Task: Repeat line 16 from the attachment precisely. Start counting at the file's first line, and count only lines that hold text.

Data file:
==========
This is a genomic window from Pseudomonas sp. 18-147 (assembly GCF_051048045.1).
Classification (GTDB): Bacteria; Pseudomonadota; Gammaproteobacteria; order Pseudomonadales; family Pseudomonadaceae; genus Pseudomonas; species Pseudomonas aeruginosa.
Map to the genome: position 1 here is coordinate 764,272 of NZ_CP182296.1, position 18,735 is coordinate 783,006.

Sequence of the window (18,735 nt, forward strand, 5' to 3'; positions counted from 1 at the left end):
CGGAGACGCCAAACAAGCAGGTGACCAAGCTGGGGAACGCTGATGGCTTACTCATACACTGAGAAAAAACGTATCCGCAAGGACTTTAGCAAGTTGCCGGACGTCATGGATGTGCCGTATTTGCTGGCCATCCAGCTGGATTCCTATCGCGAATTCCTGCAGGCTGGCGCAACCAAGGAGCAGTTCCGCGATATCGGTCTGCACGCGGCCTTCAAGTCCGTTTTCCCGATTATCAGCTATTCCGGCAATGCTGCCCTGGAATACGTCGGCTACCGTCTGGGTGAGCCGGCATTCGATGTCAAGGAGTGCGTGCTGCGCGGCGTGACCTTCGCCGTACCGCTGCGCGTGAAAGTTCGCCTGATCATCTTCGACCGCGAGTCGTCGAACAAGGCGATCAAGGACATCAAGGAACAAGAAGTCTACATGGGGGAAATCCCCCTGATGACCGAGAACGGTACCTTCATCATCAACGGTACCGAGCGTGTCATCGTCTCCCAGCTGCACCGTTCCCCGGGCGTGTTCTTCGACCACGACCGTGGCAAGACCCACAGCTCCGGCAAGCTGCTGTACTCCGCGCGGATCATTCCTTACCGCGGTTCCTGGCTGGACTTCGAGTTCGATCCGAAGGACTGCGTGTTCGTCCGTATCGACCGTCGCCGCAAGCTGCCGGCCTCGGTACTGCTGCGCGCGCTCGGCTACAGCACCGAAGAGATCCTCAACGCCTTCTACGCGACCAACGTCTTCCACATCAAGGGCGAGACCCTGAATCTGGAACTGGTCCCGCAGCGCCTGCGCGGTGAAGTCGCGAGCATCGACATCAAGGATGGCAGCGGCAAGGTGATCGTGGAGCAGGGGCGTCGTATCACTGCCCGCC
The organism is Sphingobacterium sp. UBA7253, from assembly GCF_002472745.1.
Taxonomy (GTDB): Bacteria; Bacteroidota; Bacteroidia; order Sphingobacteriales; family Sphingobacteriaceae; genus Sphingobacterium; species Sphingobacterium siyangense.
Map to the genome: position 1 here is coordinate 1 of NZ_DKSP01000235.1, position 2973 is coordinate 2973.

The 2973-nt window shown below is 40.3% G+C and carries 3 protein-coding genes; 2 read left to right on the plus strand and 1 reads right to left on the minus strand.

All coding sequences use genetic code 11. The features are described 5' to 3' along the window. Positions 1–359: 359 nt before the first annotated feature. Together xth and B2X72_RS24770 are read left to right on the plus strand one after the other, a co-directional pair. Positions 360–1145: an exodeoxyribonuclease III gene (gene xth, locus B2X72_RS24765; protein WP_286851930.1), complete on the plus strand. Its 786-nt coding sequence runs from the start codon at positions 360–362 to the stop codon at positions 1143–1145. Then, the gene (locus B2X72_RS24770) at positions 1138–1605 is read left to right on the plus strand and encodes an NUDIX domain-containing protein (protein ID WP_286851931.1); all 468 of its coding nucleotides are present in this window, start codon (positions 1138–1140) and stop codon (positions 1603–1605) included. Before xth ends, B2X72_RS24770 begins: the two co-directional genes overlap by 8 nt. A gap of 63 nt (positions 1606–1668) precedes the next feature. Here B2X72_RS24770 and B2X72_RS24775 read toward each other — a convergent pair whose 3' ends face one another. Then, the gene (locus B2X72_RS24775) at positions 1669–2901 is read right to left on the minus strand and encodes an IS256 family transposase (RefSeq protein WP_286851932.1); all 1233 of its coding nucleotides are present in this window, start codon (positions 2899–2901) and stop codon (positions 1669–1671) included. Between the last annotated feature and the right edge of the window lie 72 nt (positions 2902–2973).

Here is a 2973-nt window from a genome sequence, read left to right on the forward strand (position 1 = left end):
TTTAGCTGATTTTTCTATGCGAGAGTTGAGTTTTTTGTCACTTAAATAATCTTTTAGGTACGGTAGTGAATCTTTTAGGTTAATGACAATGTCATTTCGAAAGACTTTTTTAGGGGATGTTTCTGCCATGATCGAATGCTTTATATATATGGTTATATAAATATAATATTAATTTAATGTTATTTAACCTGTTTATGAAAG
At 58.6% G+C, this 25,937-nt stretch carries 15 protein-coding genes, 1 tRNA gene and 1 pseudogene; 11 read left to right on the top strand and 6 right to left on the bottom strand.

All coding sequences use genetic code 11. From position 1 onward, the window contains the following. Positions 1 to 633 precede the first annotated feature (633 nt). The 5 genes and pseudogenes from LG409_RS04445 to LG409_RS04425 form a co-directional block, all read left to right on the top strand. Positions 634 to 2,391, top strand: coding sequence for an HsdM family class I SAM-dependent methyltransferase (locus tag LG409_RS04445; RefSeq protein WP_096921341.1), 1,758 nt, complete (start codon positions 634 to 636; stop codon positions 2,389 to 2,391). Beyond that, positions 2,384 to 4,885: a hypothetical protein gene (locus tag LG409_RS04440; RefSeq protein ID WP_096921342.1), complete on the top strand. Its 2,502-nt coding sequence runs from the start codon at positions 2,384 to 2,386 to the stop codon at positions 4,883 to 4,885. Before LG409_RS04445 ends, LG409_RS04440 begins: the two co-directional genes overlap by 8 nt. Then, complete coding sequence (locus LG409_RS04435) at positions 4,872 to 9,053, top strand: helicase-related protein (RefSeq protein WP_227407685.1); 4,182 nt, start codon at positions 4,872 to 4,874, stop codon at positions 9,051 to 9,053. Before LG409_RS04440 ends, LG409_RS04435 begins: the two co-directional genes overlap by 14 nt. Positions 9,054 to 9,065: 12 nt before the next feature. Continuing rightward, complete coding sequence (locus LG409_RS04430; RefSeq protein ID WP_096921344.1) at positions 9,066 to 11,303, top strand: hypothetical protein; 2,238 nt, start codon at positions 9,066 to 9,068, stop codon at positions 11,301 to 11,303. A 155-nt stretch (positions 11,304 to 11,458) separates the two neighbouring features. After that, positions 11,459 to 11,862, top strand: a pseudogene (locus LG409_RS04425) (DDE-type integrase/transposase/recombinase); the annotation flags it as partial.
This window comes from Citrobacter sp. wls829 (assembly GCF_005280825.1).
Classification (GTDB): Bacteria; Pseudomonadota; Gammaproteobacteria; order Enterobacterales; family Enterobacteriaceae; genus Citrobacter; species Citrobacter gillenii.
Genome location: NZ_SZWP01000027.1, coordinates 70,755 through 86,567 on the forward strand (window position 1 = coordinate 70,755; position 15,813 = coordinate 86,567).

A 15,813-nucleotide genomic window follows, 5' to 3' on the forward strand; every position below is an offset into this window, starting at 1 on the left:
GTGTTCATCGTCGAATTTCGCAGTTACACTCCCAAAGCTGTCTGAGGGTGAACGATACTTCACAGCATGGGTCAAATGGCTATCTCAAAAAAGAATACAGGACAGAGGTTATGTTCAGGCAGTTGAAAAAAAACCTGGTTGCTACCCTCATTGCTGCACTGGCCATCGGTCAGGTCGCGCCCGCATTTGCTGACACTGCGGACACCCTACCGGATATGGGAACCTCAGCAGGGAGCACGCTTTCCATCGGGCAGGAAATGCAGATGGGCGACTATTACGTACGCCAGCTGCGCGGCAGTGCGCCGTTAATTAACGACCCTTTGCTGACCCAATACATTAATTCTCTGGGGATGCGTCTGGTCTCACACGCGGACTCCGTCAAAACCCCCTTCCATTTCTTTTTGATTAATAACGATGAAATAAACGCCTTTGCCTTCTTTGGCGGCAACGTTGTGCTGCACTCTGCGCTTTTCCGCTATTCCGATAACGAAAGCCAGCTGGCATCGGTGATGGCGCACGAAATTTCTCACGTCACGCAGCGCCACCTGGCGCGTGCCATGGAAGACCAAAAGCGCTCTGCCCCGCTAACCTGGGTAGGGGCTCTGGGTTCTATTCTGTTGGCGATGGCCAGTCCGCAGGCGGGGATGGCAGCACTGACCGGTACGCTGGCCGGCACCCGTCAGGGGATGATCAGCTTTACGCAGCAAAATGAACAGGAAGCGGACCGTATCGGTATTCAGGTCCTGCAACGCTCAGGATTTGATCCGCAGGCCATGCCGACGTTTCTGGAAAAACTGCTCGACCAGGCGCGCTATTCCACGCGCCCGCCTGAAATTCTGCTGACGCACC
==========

Classification (GTDB): Bacteria; Pseudomonadota; Gammaproteobacteria; order Enterobacterales; family Enterobacteriaceae; genus Citrobacter; species Citrobacter gillenii.